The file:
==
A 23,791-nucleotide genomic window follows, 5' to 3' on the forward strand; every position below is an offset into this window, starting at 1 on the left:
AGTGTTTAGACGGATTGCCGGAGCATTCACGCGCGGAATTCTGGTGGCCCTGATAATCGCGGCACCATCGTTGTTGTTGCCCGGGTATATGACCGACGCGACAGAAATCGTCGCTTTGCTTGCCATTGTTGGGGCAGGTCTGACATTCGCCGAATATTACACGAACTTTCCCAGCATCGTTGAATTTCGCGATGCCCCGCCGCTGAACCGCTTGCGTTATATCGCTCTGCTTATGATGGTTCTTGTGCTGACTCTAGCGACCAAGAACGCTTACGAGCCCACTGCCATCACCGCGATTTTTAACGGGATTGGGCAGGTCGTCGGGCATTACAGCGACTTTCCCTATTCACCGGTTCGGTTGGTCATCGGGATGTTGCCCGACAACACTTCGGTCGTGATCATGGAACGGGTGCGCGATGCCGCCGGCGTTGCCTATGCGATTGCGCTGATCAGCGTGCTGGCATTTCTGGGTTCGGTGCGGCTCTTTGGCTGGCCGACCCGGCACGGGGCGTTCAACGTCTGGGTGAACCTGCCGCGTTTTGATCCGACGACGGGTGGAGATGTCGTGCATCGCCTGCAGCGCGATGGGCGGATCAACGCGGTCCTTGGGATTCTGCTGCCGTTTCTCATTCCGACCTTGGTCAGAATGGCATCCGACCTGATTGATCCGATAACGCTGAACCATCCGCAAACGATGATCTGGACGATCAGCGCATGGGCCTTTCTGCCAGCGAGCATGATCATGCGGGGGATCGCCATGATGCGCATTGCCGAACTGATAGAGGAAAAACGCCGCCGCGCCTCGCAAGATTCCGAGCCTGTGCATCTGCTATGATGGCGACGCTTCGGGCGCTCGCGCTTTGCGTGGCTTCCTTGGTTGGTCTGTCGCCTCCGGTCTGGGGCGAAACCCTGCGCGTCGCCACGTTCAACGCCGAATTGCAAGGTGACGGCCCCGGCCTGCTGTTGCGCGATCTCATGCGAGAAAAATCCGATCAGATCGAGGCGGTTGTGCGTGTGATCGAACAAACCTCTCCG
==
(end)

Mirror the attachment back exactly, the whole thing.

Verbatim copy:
A 23,791-nucleotide genomic window follows, 5' to 3' on the forward strand; every position below is an offset into this window, starting at 1 on the left:
AGTGTTTAGACGGATTGCCGGAGCATTCACGCGCGGAATTCTGGTGGCCCTGATAATCGCGGCACCATCGTTGTTGTTGCCCGGGTATATGACCGACGCGACAGAAATCGTCGCTTTGCTTGCCATTGTTGGGGCAGGTCTGACATTCGCCGAATATTACACGAACTTTCCCAGCATCGTTGAATTTCGCGATGCCCCGCCGCTGAACCGCTTGCGTTATATCGCTCTGCTTATGATGGTTCTTGTGCTGACTCTAGCGACCAAGAACGCTTACGAGCCCACTGCCATCACCGCGATTTTTAACGGGATTGGGCAGGTCGTCGGGCATTACAGCGACTTTCCCTATTCACCGGTTCGGTTGGTCATCGGGATGTTGCCCGACAACACTTCGGTCGTGATCATGGAACGGGTGCGCGATGCCGCCGGCGTTGCCTATGCGATTGCGCTGATCAGCGTGCTGGCATTTCTGGGTTCGGTGCGGCTCTTTGGCTGGCCGACCCGGCACGGGGCGTTCAACGTCTGGGTGAACCTGCCGCGTTTTGATCCGACGACGGGTGGAGATGTCGTGCATCGCCTGCAGCGCGATGGGCGGATCAACGCGGTCCTTGGGATTCTGCTGCCGTTTCTCATTCCGACCTTGGTCAGAATGGCATCCGACCTGATTGATCCGATAACGCTGAACCATCCGCAAACGATGATCTGGACGATCAGCGCATGGGCCTTTCTGCCAGCGAGCATGATCATGCGGGGGATCGCCATGATGCGCATTGCCGAACTGATAGAGGAAAAACGCCGCCGCGCCTCGCAAGATTCCGAGCCTGTGCATCTGCTATGATGGCGACGCTTCGGGCGCTCGCGCTTTGCGTGGCTTCCTTGGTTGGTCTGTCGCCTCCGGTCTGGGGCGAAACCCTGCGCGTCGCCACGTTCAACGCCGAATTGCAAGGTGACGGCCCCGGCCTGCTGTTGCGCGATCTCATGCGAGAAAAATCCGATCAGATCGAGGCGGTTGTGCGTGTGATCGAACAAACCTCTCCG